North Coast Music Festival 2011, Friday: Wiz Khalifa
Riding the success of several well-regarded mixtapes and hit singles, Wiz Khalifa breezed through his set Friday night with bravado to spare. Tattoos covering his lean frame, the 24-year-old Pittsburgh rapper commandeered the stage and didn’t look back. Khalifa not only rapped fluently, but also displayed the most flamboyant stage antics of any act Friday night. Decked out in a throwback Chicago Bulls cap and sagging jeans, he straddled and humped the mic stand, flicked his tongue, and occasionally threatened to drop his pants.
Lyrically, Khalifa quickly established the theme of the evening, extolling the virtues of weed, girls who like to smoke weed, money (which can be used to buy weed) and so forth. The rapper, who has been recording since he was 12, displayed the exuberance and charisma that has helped him catapult into mainstream success. That drive, or “trying to keep my pockets Schwarzenegger,” as he describes it, has landed him a major label record deal and a spot closing out the Red Bull stage Friday night at North Coast.
Khalifa took time to share some of the spotlight with his All Taylor Crew. When not rhyming, Khalifa jumped around the stage and spun on his toes. His energy and flow were infectious, even when the narrow focus of his chosen subject matter threatened to become tiresome. A welcome reprieve came when he took a break from rapping about marijuana and making money to briefly talk about jet skis.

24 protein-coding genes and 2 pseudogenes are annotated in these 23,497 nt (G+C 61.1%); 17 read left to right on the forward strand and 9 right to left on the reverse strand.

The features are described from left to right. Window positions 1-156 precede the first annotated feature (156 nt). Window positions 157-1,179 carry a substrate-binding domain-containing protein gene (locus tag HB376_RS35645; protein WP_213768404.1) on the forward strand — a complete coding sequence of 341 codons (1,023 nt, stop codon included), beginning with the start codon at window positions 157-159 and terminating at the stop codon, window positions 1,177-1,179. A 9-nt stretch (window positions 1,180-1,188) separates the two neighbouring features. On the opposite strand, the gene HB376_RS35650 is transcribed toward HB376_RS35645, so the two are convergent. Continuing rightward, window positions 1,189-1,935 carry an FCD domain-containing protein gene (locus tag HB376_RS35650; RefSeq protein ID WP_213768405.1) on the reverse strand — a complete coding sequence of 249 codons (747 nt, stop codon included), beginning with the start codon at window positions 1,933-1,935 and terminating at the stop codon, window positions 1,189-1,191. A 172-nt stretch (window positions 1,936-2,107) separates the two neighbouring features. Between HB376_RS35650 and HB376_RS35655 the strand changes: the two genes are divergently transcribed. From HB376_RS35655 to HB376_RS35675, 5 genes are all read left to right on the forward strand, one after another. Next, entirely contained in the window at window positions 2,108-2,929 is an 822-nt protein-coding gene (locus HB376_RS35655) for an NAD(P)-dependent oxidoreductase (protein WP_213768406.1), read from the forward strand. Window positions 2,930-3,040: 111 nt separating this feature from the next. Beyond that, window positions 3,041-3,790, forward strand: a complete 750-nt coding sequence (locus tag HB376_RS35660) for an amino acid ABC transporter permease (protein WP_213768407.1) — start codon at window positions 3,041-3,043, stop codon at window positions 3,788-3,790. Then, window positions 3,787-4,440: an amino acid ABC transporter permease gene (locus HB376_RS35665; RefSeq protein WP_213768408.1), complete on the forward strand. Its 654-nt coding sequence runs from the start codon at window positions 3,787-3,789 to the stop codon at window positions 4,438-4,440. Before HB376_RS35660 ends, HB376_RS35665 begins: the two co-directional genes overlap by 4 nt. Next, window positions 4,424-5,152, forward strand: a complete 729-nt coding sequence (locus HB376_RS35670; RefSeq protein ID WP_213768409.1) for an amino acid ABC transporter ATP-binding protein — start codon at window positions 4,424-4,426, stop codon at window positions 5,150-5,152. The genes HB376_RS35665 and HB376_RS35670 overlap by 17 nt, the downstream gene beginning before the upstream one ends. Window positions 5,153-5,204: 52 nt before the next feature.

The set built toward Khalifa’s chart toppers. “You know this one,” he bragged before launching into “Roll Up” off Rolling Papers, released by Atlantic records earlier this year. The song features a sickly sweet chorus and softie lyrics like “If you’ll be my best friend, then I’ll be your homey.” Next came “On My Level,” a club banger with a seductive synth line and various assurances that Khalifa is operating on a higher plane than you or I am. Saved for the very end, however, was Khalifa’s “Black and Yellow.” The song, an ode to the Pittsburgh Steelers, has been seared into the collective consciousness and has spawned countless parodies and imitations. It played like of a victory lap, an anthem on the verge of outstaying its welcome, but by that point, Khalifa had earned the right to coast to the finish line.